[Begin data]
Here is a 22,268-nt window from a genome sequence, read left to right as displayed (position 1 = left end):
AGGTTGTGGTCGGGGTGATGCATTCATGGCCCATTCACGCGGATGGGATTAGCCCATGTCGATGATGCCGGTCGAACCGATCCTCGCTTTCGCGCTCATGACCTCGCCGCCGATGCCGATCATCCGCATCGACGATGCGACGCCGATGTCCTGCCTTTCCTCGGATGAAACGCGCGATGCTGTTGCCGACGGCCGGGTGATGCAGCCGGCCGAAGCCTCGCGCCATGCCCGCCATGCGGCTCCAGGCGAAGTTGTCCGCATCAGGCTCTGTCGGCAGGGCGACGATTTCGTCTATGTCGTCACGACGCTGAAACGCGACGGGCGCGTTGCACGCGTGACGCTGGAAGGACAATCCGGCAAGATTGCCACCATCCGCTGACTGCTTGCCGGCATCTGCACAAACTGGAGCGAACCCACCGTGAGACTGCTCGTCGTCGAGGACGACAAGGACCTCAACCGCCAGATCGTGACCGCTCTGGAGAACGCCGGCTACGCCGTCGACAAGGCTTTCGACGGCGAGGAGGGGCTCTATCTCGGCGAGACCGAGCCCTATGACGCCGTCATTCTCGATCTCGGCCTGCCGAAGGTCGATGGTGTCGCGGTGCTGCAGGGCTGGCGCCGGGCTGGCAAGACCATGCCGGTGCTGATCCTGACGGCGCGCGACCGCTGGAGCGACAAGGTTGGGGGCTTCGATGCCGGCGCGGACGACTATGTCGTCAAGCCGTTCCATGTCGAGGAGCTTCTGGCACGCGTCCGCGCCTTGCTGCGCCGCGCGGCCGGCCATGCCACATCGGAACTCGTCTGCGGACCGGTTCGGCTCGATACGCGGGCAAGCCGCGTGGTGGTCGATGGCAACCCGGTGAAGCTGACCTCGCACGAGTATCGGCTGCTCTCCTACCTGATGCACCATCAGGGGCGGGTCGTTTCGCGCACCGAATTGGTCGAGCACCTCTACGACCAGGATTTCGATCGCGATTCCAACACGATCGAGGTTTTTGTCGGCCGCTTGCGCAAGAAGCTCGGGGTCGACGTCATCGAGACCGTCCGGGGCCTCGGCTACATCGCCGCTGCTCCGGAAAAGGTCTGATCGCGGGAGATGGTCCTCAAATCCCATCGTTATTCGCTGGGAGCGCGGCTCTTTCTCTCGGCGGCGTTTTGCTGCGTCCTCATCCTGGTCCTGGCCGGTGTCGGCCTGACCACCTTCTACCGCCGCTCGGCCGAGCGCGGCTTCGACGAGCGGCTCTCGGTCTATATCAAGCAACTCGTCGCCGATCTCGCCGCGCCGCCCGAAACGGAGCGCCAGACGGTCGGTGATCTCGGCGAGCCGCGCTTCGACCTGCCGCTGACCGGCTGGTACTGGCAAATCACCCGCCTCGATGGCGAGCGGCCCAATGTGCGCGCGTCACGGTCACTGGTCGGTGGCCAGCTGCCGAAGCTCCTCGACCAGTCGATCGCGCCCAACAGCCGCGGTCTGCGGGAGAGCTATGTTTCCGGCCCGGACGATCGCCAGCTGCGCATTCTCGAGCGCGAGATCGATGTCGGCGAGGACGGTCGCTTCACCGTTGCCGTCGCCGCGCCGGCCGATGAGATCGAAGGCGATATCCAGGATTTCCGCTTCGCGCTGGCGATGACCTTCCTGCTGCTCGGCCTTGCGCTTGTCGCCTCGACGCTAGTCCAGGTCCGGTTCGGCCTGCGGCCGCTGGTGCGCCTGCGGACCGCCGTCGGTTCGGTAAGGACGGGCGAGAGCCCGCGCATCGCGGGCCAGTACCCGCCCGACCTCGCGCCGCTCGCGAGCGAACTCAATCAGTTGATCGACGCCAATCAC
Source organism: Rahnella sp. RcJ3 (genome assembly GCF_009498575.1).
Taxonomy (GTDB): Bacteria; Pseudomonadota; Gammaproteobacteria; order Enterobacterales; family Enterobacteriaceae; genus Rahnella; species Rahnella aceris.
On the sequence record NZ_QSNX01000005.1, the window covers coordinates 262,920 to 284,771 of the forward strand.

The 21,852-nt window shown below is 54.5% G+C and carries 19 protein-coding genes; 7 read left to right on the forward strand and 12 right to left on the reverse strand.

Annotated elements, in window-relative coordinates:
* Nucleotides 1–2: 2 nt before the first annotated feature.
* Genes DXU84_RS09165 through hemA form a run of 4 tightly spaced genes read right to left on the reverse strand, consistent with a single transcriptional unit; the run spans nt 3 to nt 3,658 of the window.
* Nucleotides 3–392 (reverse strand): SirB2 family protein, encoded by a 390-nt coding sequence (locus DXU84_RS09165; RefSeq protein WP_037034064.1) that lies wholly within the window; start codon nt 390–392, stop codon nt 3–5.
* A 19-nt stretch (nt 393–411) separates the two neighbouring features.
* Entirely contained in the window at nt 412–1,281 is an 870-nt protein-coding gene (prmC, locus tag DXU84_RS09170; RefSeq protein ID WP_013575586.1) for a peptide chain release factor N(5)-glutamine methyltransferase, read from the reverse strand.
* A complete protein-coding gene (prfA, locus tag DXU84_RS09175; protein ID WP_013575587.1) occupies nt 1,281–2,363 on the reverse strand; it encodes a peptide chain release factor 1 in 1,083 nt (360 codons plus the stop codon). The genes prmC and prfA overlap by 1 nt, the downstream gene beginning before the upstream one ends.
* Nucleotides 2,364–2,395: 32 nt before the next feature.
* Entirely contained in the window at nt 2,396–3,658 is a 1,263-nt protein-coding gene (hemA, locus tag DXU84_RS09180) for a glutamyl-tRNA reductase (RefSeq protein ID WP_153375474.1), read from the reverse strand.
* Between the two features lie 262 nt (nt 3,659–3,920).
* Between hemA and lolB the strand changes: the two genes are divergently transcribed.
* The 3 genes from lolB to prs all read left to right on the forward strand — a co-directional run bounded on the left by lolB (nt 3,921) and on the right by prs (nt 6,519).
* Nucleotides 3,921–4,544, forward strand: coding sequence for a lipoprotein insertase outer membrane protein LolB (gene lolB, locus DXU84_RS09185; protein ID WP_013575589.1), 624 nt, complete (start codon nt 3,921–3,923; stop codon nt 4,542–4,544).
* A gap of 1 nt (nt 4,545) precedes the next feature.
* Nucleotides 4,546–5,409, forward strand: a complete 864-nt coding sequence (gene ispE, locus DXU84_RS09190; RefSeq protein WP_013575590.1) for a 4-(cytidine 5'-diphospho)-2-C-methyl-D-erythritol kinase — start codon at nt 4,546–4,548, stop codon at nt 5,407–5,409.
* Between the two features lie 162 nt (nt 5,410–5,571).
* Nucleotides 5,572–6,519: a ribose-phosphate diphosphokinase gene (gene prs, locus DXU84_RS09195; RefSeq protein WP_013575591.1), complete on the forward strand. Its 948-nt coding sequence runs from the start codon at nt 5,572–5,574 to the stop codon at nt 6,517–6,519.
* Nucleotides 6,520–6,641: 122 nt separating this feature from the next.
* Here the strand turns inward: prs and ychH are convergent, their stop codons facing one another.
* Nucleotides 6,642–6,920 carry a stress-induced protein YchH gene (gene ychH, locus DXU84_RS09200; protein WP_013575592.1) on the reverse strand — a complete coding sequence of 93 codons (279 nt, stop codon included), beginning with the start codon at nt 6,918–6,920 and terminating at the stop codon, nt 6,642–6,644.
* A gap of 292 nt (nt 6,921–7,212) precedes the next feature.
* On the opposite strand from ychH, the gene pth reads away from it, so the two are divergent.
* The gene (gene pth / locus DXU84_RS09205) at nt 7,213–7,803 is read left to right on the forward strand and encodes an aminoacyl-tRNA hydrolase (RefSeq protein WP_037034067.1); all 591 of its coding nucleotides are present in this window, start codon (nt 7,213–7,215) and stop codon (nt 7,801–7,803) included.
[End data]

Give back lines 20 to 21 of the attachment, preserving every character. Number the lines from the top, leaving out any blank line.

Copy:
* A gap of 1 nt (nt 4,545) precedes the next feature.
* Nucleotides 4,546–5,409, forward strand: a complete 864-nt coding sequence (gene ispE, locus DXU84_RS09190; RefSeq protein WP_013575590.1) for a 4-(cytidine 5'-diphospho)-2-C-methyl-D-erythritol kinase — start codon at nt 4,546–4,548, stop codon at nt 5,407–5,409.